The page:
But along with a crackerjack mind and an intense identification with the poor, Cordileone has cultivated one of the most theologically conservative worldviews imaginable. Especially when it comes to sexual matters, Bishop Sal is conservative and uncompromising. In 2006, the US Conference of Bishops was drafting a pastoral letter that listed examples of sins so great that Catholics could not in good conscience receive the sacrament of Communion unless they repented of them through the sacrament of penance. Cordileone led an effort to include the use of contraception among them. The effort failed, but if Cordileone had his way, women on the Pill would be banned from receiving the body of Christ.
And when it came to gay marriage, Bishop Cordileone saw nothing less than an assault by the forces of postmodernism and the devil upon God’s most critical moral foundation. So when the debate came to San Diego, Bishop Sal decided to act. California would never be the same.
For years, Bishop Cordileone was mostly known in the San Diego press for coping with the fallout of the church’s child-molestation scandal. But when San Francisco mayor Gavin Newsom started marrying gay men and women in 2004, a new challenge presented itself.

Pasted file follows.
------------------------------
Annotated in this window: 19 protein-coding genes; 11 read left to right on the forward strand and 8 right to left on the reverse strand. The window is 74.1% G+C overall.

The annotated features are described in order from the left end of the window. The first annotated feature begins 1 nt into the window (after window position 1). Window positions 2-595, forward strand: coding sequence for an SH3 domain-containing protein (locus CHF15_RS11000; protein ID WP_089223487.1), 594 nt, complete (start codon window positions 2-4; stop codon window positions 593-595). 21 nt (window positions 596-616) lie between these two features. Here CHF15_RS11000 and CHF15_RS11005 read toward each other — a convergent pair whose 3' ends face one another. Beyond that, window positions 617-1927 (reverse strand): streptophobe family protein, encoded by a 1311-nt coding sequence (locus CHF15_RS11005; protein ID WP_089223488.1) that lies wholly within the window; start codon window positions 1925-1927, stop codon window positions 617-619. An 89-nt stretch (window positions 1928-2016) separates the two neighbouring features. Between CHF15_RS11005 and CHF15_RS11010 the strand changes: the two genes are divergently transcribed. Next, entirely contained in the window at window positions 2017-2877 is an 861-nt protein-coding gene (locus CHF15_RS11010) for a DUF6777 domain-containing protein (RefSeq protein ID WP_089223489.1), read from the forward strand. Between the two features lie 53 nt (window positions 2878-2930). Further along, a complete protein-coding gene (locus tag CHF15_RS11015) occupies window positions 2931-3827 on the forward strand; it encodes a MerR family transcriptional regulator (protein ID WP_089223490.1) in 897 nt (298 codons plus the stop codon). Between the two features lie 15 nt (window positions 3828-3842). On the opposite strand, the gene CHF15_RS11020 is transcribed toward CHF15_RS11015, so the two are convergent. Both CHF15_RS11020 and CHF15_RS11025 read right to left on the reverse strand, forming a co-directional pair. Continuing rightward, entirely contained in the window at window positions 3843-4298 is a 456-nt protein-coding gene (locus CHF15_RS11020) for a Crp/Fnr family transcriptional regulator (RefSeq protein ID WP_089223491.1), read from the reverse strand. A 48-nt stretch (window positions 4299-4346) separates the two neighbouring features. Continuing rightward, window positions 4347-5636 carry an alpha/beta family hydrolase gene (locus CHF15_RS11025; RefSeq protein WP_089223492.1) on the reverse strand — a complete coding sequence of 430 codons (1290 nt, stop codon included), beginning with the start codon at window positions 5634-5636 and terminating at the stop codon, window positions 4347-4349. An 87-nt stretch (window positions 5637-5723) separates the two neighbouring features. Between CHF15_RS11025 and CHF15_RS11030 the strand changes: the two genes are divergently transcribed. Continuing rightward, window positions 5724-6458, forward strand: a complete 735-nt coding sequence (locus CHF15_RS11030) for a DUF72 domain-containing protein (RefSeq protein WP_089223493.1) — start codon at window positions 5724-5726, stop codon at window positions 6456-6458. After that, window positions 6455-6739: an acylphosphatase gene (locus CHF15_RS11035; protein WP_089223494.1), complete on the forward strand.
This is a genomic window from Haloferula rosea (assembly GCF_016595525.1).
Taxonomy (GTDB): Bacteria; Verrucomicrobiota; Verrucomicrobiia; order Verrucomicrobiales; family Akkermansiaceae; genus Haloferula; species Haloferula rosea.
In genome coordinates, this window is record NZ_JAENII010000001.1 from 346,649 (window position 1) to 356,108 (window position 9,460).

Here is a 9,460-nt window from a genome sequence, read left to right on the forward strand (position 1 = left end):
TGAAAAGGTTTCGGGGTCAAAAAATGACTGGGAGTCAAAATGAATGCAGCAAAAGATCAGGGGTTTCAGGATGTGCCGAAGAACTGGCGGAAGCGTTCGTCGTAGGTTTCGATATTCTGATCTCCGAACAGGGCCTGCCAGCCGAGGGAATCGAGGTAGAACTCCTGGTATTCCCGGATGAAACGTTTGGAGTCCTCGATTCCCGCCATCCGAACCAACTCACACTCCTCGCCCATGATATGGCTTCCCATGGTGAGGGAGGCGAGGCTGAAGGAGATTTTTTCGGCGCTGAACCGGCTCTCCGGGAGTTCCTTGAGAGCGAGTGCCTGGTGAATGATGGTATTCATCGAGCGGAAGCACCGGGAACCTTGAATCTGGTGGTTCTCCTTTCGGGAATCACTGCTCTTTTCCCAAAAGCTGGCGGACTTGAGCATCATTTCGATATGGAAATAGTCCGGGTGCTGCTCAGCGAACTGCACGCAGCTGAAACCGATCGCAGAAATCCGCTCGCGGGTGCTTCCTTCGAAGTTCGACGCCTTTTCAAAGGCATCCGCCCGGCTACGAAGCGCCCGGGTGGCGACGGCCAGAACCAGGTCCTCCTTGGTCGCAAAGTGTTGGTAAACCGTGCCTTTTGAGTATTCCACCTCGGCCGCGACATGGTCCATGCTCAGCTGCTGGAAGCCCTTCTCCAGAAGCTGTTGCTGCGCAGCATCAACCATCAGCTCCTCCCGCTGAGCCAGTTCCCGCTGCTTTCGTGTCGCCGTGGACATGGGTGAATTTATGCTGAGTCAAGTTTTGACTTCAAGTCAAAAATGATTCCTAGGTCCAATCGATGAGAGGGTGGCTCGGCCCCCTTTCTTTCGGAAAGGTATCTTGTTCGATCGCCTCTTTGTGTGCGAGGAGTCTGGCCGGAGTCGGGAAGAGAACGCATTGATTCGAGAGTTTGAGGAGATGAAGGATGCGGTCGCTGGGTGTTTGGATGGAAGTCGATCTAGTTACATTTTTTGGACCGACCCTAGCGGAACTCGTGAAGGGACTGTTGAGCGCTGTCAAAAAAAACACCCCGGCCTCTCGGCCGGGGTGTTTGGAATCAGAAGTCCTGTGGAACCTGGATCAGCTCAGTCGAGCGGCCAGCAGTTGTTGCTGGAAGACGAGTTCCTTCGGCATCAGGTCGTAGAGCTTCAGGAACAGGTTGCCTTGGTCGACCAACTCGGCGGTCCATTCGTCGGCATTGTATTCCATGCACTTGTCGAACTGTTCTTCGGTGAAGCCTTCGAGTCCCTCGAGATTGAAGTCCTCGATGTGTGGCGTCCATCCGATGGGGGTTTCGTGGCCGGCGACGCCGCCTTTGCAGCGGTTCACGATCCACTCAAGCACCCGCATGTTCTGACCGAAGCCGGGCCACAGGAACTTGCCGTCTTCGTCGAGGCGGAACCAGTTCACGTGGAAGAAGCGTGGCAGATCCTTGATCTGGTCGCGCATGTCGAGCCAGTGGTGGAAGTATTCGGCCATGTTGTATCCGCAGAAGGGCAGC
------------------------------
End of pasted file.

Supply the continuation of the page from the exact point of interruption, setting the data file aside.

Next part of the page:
Newly minted gay husbands and wives filed a legal challenge to Proposition 22, which had restricted marriage to heterosexual couples. Meanwhile, the state legislature repeatedly voted to overturn Proposition 22 and allow gay marriage. Although Governor Arnold Schwarzenegger vetoed the legislature’s decision, Cordileone grew increasingly alarmed.
In the summer of 2007, Toni Atkins, a lesbian member of the San Diego City Council, introduced a motion to file a friend-of-the-court brief supporting gay marriage in the state Supreme Court. A small group of fifteen to twenty Catholic leaders began organizing to oppose the motion, and they asked Cordileone to join them. Bishop Sal agreed and put himself to work. The more he organized, the more he concluded that gay marriage was a threat.
“I knew things that were happening across the country, but it opened my eyes the more as to how this legislation would erode civil, religious rights,” Cordileone said in an interview on A Body of Truth, a Catholic radio show. “This has happened all over the country and in other countries as well. And as well as, basically, ‘We’ll label and treat as bigots anyone who believes this idea, that marriage can only be between a man and a woman.’ Which has been believed in every human society in all of history.”